Andrew’s Mormon Literature Year in Review: Mormon Market 2009

Wm writes: Andrew Hall has really outdone himself this year with this look at the Mormon market which features not only works published but a run down of the players in the market as well as some original reporting on them. Sadly, Andrew is probably not going to be able to also do a look at film and theater. Happily, it’s because he and his family are moving to Japan where Andrew has secured a teaching position. Always cause for rejoicing in this tough market for academics. Congratulations and thank you, Andrew.

Click here to view data on the number of books published per publisher from 2000-2009.

Recently I have been worried that the Church-owned sector of the LDS literary market (publishers Deseret Book, Shadow Mountain, and Covenant, and the bookstores Deseret Book and Seagull) were taking too much control of the market, squeezing the independent actors out. That remains a valid concern in terms of the ability of independent publishers getting shelf space or promotion space in the Church-owned bookstores.  Independent publishing has not dried up and blown away, however.  Just the opposite, independent publishers published more literary works in 2009 than in 2008, and the ranks of the independent publishers grew slightly. Together with a downtick in the number of titles published by the Church-owned publishers, the percentage of titles published by the independent publishers was 50% of the total works published in 2009. This returns the market to the equilibrium that existed for most of the decade before 2008, when a drop in independent publishing resulted in the Church-owned publishers producing 64% of the titles. Of course, the Church-owned publishers achieve sales of which the independents could never dream.  But I am glad to see that the independents have life in them. Continue reading “Andrew’s Mormon Literature Year in Review: Mormon Market 2009”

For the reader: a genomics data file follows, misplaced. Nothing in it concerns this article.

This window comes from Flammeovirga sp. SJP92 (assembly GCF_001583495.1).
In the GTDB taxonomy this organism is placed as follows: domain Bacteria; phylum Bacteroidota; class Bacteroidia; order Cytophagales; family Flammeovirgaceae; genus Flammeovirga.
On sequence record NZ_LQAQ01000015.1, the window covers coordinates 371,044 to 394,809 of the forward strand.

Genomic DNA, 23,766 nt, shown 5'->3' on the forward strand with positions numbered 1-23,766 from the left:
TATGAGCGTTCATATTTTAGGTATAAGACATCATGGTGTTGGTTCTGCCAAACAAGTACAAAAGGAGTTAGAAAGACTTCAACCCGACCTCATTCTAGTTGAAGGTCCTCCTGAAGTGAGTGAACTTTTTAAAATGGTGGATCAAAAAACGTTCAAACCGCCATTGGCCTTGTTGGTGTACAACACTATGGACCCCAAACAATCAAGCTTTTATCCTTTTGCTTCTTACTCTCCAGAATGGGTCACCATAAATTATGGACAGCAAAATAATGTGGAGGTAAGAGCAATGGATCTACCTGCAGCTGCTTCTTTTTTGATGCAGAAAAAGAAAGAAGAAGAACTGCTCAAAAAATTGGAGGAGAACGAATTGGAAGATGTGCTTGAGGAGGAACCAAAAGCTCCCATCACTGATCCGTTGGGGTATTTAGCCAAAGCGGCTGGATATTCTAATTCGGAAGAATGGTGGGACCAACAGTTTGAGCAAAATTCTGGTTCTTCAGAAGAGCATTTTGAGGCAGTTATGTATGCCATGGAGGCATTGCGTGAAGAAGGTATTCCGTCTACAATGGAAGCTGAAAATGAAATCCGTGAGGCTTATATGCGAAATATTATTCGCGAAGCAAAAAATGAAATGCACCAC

Andrew’s Mormon Literature Year in Review: National Market 2009

Wm writes: Once again AMV is proud to bring you Andrew Hall’s Year in Review in Mormon letters.

The story of the year in nationally published literature by Mormons was the memoir.  Two Mormon women, Elna Baker and Kathryn Lynard Soper produced honest and interesting life stories, to excellent reviews. While other Mormon authors sold more books, few other nationally published author made their Mormonism so central to their story.  Other big stories for the year include Stephanie Meyer’s continued dominance of the fiction landscape, Brandon Sanderson’s rise to the top of best seller’s lists, and the continuing flood of young adult speculative fiction. Continue reading “Andrew’s Mormon Literature Year in Review: National Market 2009”